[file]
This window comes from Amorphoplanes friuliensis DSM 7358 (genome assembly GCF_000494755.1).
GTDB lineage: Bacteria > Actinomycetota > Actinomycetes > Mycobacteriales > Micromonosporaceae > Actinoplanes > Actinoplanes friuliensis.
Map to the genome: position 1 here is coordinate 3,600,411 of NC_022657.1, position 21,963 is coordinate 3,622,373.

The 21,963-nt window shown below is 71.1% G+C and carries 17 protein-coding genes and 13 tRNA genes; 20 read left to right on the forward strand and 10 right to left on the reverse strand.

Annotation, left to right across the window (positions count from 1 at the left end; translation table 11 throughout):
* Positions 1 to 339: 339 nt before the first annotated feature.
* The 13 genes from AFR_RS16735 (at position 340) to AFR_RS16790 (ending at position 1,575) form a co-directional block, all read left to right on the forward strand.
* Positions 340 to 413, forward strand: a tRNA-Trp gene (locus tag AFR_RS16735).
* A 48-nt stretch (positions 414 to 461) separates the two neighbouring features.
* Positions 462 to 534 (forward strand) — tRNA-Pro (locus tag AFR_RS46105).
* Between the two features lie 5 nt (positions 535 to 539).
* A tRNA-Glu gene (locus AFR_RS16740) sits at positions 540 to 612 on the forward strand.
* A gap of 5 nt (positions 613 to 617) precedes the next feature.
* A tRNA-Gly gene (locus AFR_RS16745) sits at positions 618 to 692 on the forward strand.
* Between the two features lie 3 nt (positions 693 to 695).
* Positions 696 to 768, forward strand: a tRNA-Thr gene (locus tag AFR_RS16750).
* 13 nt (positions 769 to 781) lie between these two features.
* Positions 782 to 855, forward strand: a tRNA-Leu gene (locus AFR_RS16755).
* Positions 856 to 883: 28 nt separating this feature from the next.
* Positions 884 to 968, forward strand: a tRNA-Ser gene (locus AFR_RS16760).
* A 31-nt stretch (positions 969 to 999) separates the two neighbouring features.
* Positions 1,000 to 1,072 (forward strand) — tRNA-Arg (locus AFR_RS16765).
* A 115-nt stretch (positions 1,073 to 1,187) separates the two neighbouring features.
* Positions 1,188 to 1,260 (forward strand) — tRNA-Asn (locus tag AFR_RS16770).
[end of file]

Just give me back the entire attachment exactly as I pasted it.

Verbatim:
This window comes from Amorphoplanes friuliensis DSM 7358 (genome assembly GCF_000494755.1).
GTDB lineage: Bacteria > Actinomycetota > Actinomycetes > Mycobacteriales > Micromonosporaceae > Actinoplanes > Actinoplanes friuliensis.
Map to the genome: position 1 here is coordinate 3,600,411 of NC_022657.1, position 21,963 is coordinate 3,622,373.

The 21,963-nt window shown below is 71.1% G+C and carries 17 protein-coding genes and 13 tRNA genes; 20 read left to right on the forward strand and 10 right to left on the reverse strand.

Annotation, left to right across the window (positions count from 1 at the left end; translation table 11 throughout):
* Positions 1 to 339: 339 nt before the first annotated feature.
* The 13 genes from AFR_RS16735 (at position 340) to AFR_RS16790 (ending at position 1,575) form a co-directional block, all read left to right on the forward strand.
* Positions 340 to 413, forward strand: a tRNA-Trp gene (locus tag AFR_RS16735).
* A 48-nt stretch (positions 414 to 461) separates the two neighbouring features.
* Positions 462 to 534 (forward strand) — tRNA-Pro (locus tag AFR_RS46105).
* Between the two features lie 5 nt (positions 535 to 539).
* A tRNA-Glu gene (locus AFR_RS16740) sits at positions 540 to 612 on the forward strand.
* A gap of 5 nt (positions 613 to 617) precedes the next feature.
* A tRNA-Gly gene (locus AFR_RS16745) sits at positions 618 to 692 on the forward strand.
* Between the two features lie 3 nt (positions 693 to 695).
* Positions 696 to 768, forward strand: a tRNA-Thr gene (locus tag AFR_RS16750).
* 13 nt (positions 769 to 781) lie between these two features.
* Positions 782 to 855, forward strand: a tRNA-Leu gene (locus AFR_RS16755).
* Positions 856 to 883: 28 nt separating this feature from the next.
* Positions 884 to 968, forward strand: a tRNA-Ser gene (locus AFR_RS16760).
* A 31-nt stretch (positions 969 to 999) separates the two neighbouring features.
* Positions 1,000 to 1,072 (forward strand) — tRNA-Arg (locus AFR_RS16765).
* A 115-nt stretch (positions 1,073 to 1,187) separates the two neighbouring features.
* Positions 1,188 to 1,260 (forward strand) — tRNA-Asn (locus tag AFR_RS16770).